More photos here!
Summary of the Pattern
Fabric: 100% wool from the Dorr Mill Store, cotton lining
Year: late 1930s
Notions: Buttons, thread, one snap
How historically accurate is it? Very. Plaids were pretty popular in the 30s and 40s for outerwear.
Any tricky parts to the pattern? Fitting the gathered front sections to the waistband and jacket front. Not too difficult just a little fiddly.
Did you change anything? I reduced the size just a touch and added a snap to the bottom front.
Time to complete: About a week, I’m guessing 8ish hours? I’m back at keep track.
First worn: Earlier this spring, first good pictures taken June 7 at the Reading Air Show.
Total cost: I can’t remember what I paid for the fabric because I bought it so long ago. I’d guess with the pattern the cost for this project would be in the $30 to $40 range.
Notes: The jacket fits great over a dress as intended and works well with 40s high waisted pants. If I were to make this again for modern wear I would lengthen it a little bit.
One of the first projects I planned after giving up sewing for myself at Lent was this dress! It just took me a little while to get to it. I had this yellow sweater, and when I saw the fabric at the store I knew they’d go great together, it was just screaming to be made into a dress.
I thought for a while about which pattern to use and settled on Retro Butterick 6175, an out of print pattern that I had seen and fallen in love with. Luckily I was able to find a copy close to my size on Etsy.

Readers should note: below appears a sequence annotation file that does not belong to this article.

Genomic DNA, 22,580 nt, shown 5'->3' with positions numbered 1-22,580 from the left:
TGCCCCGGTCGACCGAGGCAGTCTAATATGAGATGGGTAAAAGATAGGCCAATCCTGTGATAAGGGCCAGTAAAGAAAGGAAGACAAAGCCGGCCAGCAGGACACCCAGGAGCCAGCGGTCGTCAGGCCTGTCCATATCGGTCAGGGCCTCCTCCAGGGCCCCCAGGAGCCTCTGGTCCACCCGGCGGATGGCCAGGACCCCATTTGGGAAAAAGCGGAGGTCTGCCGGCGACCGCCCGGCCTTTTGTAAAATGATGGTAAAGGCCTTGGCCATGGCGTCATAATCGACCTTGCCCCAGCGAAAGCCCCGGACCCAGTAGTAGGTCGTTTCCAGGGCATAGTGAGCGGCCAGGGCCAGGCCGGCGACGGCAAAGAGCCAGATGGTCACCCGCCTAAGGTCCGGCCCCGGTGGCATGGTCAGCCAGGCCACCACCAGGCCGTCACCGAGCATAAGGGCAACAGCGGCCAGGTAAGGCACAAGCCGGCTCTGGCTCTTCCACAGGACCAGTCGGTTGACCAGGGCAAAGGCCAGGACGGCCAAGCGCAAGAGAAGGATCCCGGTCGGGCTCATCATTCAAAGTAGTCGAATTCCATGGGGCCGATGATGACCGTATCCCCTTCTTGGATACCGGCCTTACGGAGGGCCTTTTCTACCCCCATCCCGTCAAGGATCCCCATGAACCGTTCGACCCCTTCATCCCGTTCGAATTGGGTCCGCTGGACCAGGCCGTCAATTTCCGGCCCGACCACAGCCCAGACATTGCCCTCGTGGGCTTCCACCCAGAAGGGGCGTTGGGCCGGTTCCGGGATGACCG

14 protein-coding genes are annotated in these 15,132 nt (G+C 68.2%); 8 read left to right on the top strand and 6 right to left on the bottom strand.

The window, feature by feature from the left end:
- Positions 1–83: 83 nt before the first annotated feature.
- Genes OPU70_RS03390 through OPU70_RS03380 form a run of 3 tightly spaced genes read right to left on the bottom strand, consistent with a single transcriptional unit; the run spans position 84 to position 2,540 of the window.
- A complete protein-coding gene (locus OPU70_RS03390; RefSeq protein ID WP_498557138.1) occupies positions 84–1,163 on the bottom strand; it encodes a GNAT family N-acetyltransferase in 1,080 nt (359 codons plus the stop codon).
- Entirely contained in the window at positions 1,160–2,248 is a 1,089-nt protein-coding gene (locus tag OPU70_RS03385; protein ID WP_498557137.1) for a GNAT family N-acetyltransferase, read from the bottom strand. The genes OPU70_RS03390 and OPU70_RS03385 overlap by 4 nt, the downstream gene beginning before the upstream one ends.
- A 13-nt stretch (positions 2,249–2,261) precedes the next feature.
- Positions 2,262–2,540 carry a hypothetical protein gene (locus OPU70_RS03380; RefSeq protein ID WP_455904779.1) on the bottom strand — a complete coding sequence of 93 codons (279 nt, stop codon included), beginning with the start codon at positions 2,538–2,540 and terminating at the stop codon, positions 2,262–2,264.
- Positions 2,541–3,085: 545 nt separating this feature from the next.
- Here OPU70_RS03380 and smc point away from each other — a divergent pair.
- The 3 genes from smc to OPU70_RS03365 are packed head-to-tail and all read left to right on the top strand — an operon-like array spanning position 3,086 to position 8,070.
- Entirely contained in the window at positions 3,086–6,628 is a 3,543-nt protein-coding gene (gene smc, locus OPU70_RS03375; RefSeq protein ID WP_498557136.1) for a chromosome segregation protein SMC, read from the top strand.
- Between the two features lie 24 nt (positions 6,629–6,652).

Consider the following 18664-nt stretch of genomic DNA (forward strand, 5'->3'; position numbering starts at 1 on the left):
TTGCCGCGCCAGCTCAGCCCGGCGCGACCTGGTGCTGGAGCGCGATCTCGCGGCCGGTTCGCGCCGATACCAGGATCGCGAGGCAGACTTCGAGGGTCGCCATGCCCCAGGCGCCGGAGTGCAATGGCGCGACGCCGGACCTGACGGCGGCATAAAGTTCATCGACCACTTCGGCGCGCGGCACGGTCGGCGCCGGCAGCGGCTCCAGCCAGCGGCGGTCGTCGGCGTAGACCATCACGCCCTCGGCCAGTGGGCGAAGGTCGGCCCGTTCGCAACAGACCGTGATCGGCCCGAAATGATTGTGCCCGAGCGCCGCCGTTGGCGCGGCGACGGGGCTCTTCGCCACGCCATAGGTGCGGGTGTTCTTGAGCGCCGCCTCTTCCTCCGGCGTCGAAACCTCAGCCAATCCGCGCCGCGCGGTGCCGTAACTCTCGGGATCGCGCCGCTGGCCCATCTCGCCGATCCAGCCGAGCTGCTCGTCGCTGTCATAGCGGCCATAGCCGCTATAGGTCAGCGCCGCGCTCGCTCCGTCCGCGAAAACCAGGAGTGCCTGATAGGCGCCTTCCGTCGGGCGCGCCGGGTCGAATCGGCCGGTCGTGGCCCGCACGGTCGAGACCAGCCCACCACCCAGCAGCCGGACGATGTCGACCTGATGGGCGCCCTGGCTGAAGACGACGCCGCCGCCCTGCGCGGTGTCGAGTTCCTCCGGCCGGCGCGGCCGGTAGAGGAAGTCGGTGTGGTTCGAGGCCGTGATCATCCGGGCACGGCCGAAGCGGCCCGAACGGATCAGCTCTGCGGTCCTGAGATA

It was pretty simple to put together, the most involved part was the gathered sleeves. I’m very pleased with how they turned out!
More pics and details on my blog here.
If you remember the pink gingham dress from my last post on WSR, you will find the shape of this new dress familiar. I often sew up a pattern more than once and this one I wanted to tune a little to perfect the fit. It’s still not all that perfect, at least on me, which might be because of my round back. It kinda puckers in the middle back when I slouch, which I do a lot of, sadly. I guess it would be fine for someone with correct posture. I need to work on the fit of my clothes, I tend to get these issues with the fit on the back often.
I sewed this dress from a semi-sheer poly (my guess, I don’t really know what it is but it doesn’t wrinkle and the skirt is fluffy without a need for a pettitcoat) that I got loads of and I’m willing to sew more of it, because it’s cute and satisfying to work with. The dress is fully lined with cotton and blind hemmed by hand. It has a zipper at center back.
How I came about the fabric is a touching story, really, but I don’t want to keep this post too long on WSR so feel welcome to click through and read all about it on my blog
Hello guys and dolls! This is my first post to this lovely site after first discovering it, so I’m particularly excited (and nervous!) to be contributing myself.